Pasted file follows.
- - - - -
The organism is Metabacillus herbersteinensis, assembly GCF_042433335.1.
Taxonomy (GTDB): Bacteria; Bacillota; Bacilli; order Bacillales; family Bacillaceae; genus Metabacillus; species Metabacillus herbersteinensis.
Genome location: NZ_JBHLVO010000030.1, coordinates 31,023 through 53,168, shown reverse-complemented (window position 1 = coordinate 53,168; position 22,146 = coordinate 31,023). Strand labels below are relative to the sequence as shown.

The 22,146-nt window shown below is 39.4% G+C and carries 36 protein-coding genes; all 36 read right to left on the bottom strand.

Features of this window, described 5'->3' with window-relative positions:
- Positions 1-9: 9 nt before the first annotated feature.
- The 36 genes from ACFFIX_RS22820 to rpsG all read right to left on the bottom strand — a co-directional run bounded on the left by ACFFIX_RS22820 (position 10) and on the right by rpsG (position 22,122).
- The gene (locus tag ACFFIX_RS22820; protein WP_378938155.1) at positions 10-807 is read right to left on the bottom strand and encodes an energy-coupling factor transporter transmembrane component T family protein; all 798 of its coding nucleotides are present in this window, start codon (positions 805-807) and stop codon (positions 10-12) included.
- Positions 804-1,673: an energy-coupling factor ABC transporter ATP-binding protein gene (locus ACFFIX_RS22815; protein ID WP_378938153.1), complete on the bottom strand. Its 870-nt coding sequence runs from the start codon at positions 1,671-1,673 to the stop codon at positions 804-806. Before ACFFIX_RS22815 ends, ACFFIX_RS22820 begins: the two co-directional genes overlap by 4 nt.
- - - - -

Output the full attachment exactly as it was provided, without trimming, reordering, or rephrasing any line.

The organism is Metabacillus herbersteinensis, assembly GCF_042433335.1.
Taxonomy (GTDB): Bacteria; Bacillota; Bacilli; order Bacillales; family Bacillaceae; genus Metabacillus; species Metabacillus herbersteinensis.
Genome location: NZ_JBHLVO010000030.1, coordinates 31,023 through 53,168, shown reverse-complemented (window position 1 = coordinate 53,168; position 22,146 = coordinate 31,023). Strand labels below are relative to the sequence as shown.

The 22,146-nt window shown below is 39.4% G+C and carries 36 protein-coding genes; all 36 read right to left on the bottom strand.

Features of this window, described 5'->3' with window-relative positions:
- Positions 1-9: 9 nt before the first annotated feature.
- The 36 genes from ACFFIX_RS22820 to rpsG all read right to left on the bottom strand — a co-directional run bounded on the left by ACFFIX_RS22820 (position 10) and on the right by rpsG (position 22,122).
- The gene (locus tag ACFFIX_RS22820; protein WP_378938155.1) at positions 10-807 is read right to left on the bottom strand and encodes an energy-coupling factor transporter transmembrane component T family protein; all 798 of its coding nucleotides are present in this window, start codon (positions 805-807) and stop codon (positions 10-12) included.
- Positions 804-1,673: an energy-coupling factor ABC transporter ATP-binding protein gene (locus ACFFIX_RS22815; protein ID WP_378938153.1), complete on the bottom strand. Its 870-nt coding sequence runs from the start codon at positions 1,671-1,673 to the stop codon at positions 804-806. Before ACFFIX_RS22815 ends, ACFFIX_RS22820 begins: the two co-directional genes overlap by 4 nt.